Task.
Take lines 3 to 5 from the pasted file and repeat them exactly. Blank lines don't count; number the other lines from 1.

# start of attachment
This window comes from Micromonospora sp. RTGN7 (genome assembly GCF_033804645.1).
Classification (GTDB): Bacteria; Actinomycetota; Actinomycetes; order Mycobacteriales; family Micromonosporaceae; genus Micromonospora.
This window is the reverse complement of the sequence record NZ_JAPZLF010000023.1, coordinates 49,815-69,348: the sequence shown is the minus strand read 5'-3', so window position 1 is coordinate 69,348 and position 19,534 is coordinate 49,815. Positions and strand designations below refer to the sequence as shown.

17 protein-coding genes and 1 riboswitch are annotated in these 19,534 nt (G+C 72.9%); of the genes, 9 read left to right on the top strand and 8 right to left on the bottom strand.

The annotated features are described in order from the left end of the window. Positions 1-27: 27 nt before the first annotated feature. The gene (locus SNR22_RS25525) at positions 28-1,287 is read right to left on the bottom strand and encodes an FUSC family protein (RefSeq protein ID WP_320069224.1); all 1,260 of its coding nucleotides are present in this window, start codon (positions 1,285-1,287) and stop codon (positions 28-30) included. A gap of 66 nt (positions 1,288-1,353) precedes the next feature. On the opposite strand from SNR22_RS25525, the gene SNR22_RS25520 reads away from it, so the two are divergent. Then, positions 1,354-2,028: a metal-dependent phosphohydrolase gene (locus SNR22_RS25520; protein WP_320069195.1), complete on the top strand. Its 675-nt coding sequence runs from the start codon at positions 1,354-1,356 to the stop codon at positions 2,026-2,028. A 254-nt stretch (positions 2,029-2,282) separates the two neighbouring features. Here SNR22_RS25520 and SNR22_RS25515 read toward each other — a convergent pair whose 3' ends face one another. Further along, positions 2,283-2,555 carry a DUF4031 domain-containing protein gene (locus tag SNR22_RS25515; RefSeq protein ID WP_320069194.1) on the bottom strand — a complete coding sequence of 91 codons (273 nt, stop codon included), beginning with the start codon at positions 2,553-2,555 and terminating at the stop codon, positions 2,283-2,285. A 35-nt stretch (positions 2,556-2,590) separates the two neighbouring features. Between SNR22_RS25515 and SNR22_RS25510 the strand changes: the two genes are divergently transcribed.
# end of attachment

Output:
This window is the reverse complement of the sequence record NZ_JAPZLF010000023.1, coordinates 49,815-69,348: the sequence shown is the minus strand read 5'-3', so window position 1 is coordinate 69,348 and position 19,534 is coordinate 49,815. Positions and strand designations below refer to the sequence as shown.

17 protein-coding genes and 1 riboswitch are annotated in these 19,534 nt (G+C 72.9%); of the genes, 9 read left to right on the top strand and 8 right to left on the bottom strand.

The annotated features are described in order from the left end of the window. Positions 1-27: 27 nt before the first annotated feature. The gene (locus SNR22_RS25525) at positions 28-1,287 is read right to left on the bottom strand and encodes an FUSC family protein (RefSeq protein ID WP_320069224.1); all 1,260 of its coding nucleotides are present in this window, start codon (positions 1,285-1,287) and stop codon (positions 28-30) included. A gap of 66 nt (positions 1,288-1,353) precedes the next feature. On the opposite strand from SNR22_RS25525, the gene SNR22_RS25520 reads away from it, so the two are divergent. Then, positions 1,354-2,028: a metal-dependent phosphohydrolase gene (locus SNR22_RS25520; protein WP_320069195.1), complete on the top strand. Its 675-nt coding sequence runs from the start codon at positions 1,354-1,356 to the stop codon at positions 2,026-2,028. A 254-nt stretch (positions 2,029-2,282) separates the two neighbouring features. Here SNR22_RS25520 and SNR22_RS25515 read toward each other — a convergent pair whose 3' ends face one another. Further along, positions 2,283-2,555 carry a DUF4031 domain-containing protein gene (locus tag SNR22_RS25515; RefSeq protein ID WP_320069194.1) on the bottom strand — a complete coding sequence of 91 codons (273 nt, stop codon included), beginning with the start codon at positions 2,553-2,555 and terminating at the stop codon, positions 2,283-2,285. A 35-nt stretch (positions 2,556-2,590) separates the two neighbouring features. Between SNR22_RS25515 and SNR22_RS25510 the strand changes: the two genes are divergently transcribed.